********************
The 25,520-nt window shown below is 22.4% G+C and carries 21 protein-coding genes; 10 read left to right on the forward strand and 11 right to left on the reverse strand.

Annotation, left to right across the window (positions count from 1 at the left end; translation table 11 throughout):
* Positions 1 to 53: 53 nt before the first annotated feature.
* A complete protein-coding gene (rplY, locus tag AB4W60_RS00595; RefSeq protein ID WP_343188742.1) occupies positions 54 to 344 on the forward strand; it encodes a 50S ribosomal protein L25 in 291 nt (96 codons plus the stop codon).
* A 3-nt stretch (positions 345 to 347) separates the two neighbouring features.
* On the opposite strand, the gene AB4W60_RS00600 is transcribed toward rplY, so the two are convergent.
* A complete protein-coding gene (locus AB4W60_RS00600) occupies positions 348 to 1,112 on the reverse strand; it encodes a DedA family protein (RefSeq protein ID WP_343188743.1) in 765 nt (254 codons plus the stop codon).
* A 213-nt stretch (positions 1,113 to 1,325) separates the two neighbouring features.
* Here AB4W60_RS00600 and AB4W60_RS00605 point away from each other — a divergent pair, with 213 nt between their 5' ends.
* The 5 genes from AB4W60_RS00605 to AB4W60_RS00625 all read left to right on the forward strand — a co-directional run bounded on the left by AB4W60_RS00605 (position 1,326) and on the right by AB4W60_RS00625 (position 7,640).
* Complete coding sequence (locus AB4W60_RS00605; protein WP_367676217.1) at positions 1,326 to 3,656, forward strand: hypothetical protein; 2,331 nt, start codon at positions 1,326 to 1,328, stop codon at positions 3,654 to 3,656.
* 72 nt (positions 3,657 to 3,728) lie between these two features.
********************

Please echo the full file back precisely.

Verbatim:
The 25,520-nt window shown below is 22.4% G+C and carries 21 protein-coding genes; 10 read left to right on the forward strand and 11 right to left on the reverse strand.

Annotation, left to right across the window (positions count from 1 at the left end; translation table 11 throughout):
* Positions 1 to 53: 53 nt before the first annotated feature.
* A complete protein-coding gene (rplY, locus tag AB4W60_RS00595; RefSeq protein ID WP_343188742.1) occupies positions 54 to 344 on the forward strand; it encodes a 50S ribosomal protein L25 in 291 nt (96 codons plus the stop codon).
* A 3-nt stretch (positions 345 to 347) separates the two neighbouring features.
* On the opposite strand, the gene AB4W60_RS00600 is transcribed toward rplY, so the two are convergent.
* A complete protein-coding gene (locus AB4W60_RS00600) occupies positions 348 to 1,112 on the reverse strand; it encodes a DedA family protein (RefSeq protein ID WP_343188743.1) in 765 nt (254 codons plus the stop codon).
* A 213-nt stretch (positions 1,113 to 1,325) separates the two neighbouring features.
* Here AB4W60_RS00600 and AB4W60_RS00605 point away from each other — a divergent pair, with 213 nt between their 5' ends.
* The 5 genes from AB4W60_RS00605 to AB4W60_RS00625 all read left to right on the forward strand — a co-directional run bounded on the left by AB4W60_RS00605 (position 1,326) and on the right by AB4W60_RS00625 (position 7,640).
* Complete coding sequence (locus AB4W60_RS00605; protein WP_367676217.1) at positions 1,326 to 3,656, forward strand: hypothetical protein; 2,331 nt, start codon at positions 1,326 to 1,328, stop codon at positions 3,654 to 3,656.
* 72 nt (positions 3,657 to 3,728) lie between these two features.